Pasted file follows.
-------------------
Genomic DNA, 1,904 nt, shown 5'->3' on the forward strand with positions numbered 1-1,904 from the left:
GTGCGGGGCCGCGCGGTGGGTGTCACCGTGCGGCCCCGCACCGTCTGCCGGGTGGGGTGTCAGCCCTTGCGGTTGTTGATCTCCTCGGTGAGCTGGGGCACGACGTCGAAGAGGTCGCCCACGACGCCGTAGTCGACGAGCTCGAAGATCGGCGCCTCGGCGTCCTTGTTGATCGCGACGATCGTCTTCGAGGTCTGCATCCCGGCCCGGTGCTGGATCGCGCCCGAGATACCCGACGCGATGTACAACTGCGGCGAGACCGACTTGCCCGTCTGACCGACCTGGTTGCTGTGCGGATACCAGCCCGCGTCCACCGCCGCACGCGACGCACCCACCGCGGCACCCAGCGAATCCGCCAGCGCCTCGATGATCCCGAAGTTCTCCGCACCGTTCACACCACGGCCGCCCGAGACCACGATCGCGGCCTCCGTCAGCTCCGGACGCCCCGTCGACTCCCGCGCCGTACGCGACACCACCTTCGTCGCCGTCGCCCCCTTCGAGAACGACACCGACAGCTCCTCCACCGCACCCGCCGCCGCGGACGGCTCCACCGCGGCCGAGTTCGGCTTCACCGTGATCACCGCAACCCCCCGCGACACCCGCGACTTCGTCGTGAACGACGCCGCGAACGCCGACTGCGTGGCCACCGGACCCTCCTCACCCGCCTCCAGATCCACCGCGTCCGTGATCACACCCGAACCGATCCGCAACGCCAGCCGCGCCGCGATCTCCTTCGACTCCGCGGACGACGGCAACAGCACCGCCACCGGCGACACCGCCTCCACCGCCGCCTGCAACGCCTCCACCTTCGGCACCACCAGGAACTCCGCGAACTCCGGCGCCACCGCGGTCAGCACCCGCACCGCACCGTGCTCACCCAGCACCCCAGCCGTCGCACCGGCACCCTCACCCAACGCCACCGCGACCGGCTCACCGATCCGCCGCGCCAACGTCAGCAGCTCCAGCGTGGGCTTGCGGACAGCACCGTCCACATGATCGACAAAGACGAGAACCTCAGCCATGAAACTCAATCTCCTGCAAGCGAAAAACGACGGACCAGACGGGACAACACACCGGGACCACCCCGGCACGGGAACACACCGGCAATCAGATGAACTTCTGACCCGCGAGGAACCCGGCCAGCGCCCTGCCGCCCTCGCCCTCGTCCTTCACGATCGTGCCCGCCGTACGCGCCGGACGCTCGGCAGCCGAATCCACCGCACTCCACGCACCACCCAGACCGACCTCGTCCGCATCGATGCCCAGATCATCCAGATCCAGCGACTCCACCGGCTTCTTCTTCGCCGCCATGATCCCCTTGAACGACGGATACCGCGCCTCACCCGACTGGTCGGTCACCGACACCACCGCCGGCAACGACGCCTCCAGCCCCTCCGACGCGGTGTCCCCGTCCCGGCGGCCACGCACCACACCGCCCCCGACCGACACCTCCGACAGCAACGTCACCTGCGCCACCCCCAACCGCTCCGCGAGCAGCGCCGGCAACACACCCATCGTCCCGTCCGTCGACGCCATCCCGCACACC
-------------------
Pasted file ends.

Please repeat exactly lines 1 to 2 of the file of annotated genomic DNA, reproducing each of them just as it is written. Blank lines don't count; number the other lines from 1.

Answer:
Genomic DNA, 1,904 nt, shown 5'->3' on the forward strand with positions numbered 1-1,904 from the left:
GTGCGGGGCCGCGCGGTGGGTGTCACCGTGCGGCCCCGCACCGTCTGCCGGGTGGGGTGTCAGCCCTTGCGGTTGTTGATCTCCTCGGTGAGCTGGGGCACGACGTCGAAGAGGTCGCCCACGACGCCGTAGTCGACGAGCTCGAAGATCGGCGCCTCGGCGTCCTTGTTGATCGCGACGATCGTCTTCGAGGTCTGCATCCCGGCCCGGTGCTGGATCGCGCCCGAGATACCCGACGCGATGTACAACTGCGGCGAGACCGACTTGCCCGTCTGACCGACCTGGTTGCTGTGCGGATACCAGCCCGCGTCCACCGCCGCACGCGACGCACCCACCGCGGCACCCAGCGAATCCGCCAGCGCCTCGATGATCCCGAAGTTCTCCGCACCGTTCACACCACGGCCGCCCGAGACCACGATCGCGGCCTCCGTCAGCTCCGGACGCCCCGTCGACTCCCGCGCCGTACGCGACACCACCTTCGTCGCCGTCGCCCCCTTCGAGAACGACACCGACAGCTCCTCCACCGCACCCGCCGCCGCGGACGGCTCCACCGCGGCCGAGTTCGGCTTCACCGTGATCACCGCAACCCCCCGCGACACCCGCGACTTCGTCGTGAACGACGCCGCGAACGCCGACTGCGTGGCCACCGGACCCTCCTCACCCGCCTCCAGATCCACCGCGTCCGTGATCACACCCGAACCGATCCGCAACGCCAGCCGCGCCGCGATCTCCTTCGACTCCGCGGACGACGGCAACAGCACCGCCACCGGCGACACCGCCTCCACCGCCGCCTGCAACGCCTCCACCTTCGGCACCACCAGGAACTCCGCGAACTCCGGCGCCACCGCGGTCAGCACCCGCACCGCACCGTGCTCACCCAGCACCCCAGCCGTCGCACCGGCACCCTCACCCAACGCCACCGCGACCGGCTCACCGATCCGCCGCGCCAACGTCAGCAGCTCCAGCGTGGGCTTGCGGACAGCACCGTCCACATGATCGACAAAGACGAGAACCTCAGCCATGAAACTCAATCTCCTGCAAGCGAAAAACGACGGACCAGACGGGACAACACACCGGGACCACCCCGGCACGGGAACACACCGGCAATCAGATGAACTTCTGACCCGCGAGGAACCCGGCCAGCGCCCTGCCGCCCTCGCCCTCGTCCTTCACGATCGTGCCCGCCGTACGCGCCGGACGCTCGGCAGCCGAATCCACCGCACTCCACGCACCACCCAGACCGACCTCGTCCGCATCGATGCCCAGATCATCCAGATCCAGCGACTCCACCGGCTTCTTCTTCGCCGCCATGATCCCCTTGAACGACGGATACCGCGCCTCACCCGACTGGTCGGTCACCGACACCACCGCCGGCAACGACGCCTCCAGCCCCTCCGACGCGGTGTCCCCGTCCCGGCGGCCACGCACCACACCGCCCCCGACCGACACCTCCGACAGCAACGTCACCTGCGCCACCCCCAACCGCTCCGCGAGCAGCGCCGGCAACACACCCATCGTCCCGTCCGTCGACGCCATCCCGCACACC